The following is a question submitted by a reader to Federal Times columnist Reg Jones, a charter member of the senior executive service and the resident expert on federal employee retirement issues.

A Fed Times reader asks:

“I retired from the military after 20 years of service as an E8. I’ve been offered a federal position; however, I’m not sure whether to keep my military retirement pay separate from my newly acquired federal position or buy-back the 20 years from the military.

How do I calculate which option is more financially beneficial?

Also, will I have to give up my retirement pay from the military if I choose to buy-back the years?”

Reg’s response:

While you’ll need a financial adviser to get the most complete answer to your question, I can help you by going over the basic rules.

Because you’ll be covered under the Federal Employees Retirement System (FERS), you would need to make a deposit to get credit for that active duty service in determining your length of civilian service. For periods of active duty prior to January 1, 1999, the deposit equals 3 percent of basic military pay (not allowances or differentials); for periods of service performed during 1999, the deposit equals 3.25 percent; for periods of service performed during 2000, the deposit equals 3.40 percent; after December 31, 2000, it equals 3 percent. No interest on the amount owed will be charged if a deposit is made within two years after the date you first become employed by the federal government.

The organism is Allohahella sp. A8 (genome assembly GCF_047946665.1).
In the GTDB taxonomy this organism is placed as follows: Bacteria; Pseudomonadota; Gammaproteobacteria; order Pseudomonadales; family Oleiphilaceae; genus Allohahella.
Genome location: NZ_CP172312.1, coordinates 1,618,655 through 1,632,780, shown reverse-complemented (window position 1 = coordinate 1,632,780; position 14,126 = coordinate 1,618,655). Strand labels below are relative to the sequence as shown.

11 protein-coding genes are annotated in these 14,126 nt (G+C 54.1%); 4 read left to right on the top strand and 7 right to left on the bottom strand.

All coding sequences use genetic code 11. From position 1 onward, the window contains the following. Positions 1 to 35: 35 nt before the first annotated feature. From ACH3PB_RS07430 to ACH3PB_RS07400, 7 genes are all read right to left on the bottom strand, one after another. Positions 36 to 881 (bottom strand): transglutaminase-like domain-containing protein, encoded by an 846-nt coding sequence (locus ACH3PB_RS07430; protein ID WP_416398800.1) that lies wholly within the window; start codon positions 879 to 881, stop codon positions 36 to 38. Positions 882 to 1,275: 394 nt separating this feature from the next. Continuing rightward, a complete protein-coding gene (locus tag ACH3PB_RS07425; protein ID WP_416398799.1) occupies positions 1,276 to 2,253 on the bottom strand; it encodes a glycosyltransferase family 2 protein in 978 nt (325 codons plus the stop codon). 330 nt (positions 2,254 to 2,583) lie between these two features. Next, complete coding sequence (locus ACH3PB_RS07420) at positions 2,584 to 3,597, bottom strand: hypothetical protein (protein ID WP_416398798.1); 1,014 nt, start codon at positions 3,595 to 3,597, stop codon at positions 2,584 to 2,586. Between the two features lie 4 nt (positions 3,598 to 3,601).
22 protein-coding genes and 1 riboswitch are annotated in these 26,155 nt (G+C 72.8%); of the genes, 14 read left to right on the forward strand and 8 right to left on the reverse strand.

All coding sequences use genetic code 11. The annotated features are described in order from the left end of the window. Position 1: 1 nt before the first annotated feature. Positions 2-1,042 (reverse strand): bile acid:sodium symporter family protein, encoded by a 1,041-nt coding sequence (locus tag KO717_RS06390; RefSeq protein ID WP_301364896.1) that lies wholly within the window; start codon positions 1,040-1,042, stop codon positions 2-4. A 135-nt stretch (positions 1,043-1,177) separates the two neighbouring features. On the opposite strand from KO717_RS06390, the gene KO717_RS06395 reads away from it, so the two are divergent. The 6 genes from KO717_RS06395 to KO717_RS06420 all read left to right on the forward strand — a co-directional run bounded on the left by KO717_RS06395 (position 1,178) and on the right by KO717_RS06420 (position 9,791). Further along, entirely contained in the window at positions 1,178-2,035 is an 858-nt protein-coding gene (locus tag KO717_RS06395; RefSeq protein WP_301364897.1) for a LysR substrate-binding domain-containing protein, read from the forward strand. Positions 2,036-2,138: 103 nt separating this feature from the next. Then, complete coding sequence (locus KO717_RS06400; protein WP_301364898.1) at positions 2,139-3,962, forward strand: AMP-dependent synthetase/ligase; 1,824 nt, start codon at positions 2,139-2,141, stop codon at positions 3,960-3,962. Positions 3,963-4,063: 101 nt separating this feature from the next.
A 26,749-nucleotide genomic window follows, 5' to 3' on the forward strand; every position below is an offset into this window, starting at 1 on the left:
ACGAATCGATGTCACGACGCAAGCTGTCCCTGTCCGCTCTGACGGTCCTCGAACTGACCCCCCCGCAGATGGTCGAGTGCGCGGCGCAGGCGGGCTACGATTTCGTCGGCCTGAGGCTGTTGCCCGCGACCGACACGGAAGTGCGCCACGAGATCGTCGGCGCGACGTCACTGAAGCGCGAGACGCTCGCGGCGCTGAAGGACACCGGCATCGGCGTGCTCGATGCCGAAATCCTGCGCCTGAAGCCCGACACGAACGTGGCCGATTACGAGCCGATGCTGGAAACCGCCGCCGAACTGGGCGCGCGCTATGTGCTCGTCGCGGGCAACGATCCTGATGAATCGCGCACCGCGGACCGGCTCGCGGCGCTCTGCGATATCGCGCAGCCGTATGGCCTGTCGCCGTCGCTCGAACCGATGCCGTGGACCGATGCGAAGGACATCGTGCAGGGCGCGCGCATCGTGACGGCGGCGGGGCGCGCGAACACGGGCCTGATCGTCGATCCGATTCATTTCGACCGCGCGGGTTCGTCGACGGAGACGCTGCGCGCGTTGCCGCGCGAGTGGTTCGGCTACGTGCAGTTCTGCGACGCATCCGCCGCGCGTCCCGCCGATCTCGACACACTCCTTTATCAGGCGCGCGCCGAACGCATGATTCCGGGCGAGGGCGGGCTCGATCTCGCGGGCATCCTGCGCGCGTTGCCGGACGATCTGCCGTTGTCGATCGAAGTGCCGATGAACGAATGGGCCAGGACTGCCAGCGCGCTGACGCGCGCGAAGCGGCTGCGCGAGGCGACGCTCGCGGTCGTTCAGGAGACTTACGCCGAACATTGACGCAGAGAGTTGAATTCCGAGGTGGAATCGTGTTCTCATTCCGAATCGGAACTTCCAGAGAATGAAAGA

If you come to work for the government, the following combinations of age and service would be used to determine your eligibility to retire:

- age 62 with 5 years of service

- age 60 with 20 years of service

- at your minimum retirement age with 30 years of service

- (MRAs range from 55 to 57, depending on your year of birth

You could also retire at your MRA with between 10 and 29 years of service; however your annuity would be reduced by 5 percent per year (5/12ths of 1 percent per month) that you were under age 62. You could reduce or eliminate that penalty by postponing the receipt of your annuity to a later date.

The formula used to calculate a FERS annuity is a simple one: .01 X the average of your three highest consecutive years of basic pay X .01 percent. That multiplier is increased to .011 percent if you retire at age 62 with at least 20 years of service.

Finally, if you decide to make a deposit to get credit for your active duty service in determining your years of civilian service, you would have to waive your military retired pay when you retire from your civilian job. Waiving military retired pay has no effect on the waiver’s other military benefits.

Got a question for the Federal Times expert? Send inquiries to:

Correction: This story was updated to fix a typo in the age at which the multiplier is increased to .011.

Reg Jones, a charter member of the senior executive service, is our resident expert on retirement and the federal government. From 1979 to '95, he served as an assistant director of the Office of Personnel Management handling recruiting and examining, white and blue collar pay, retirement, insurance and other issues. Opinions expressed are his own.

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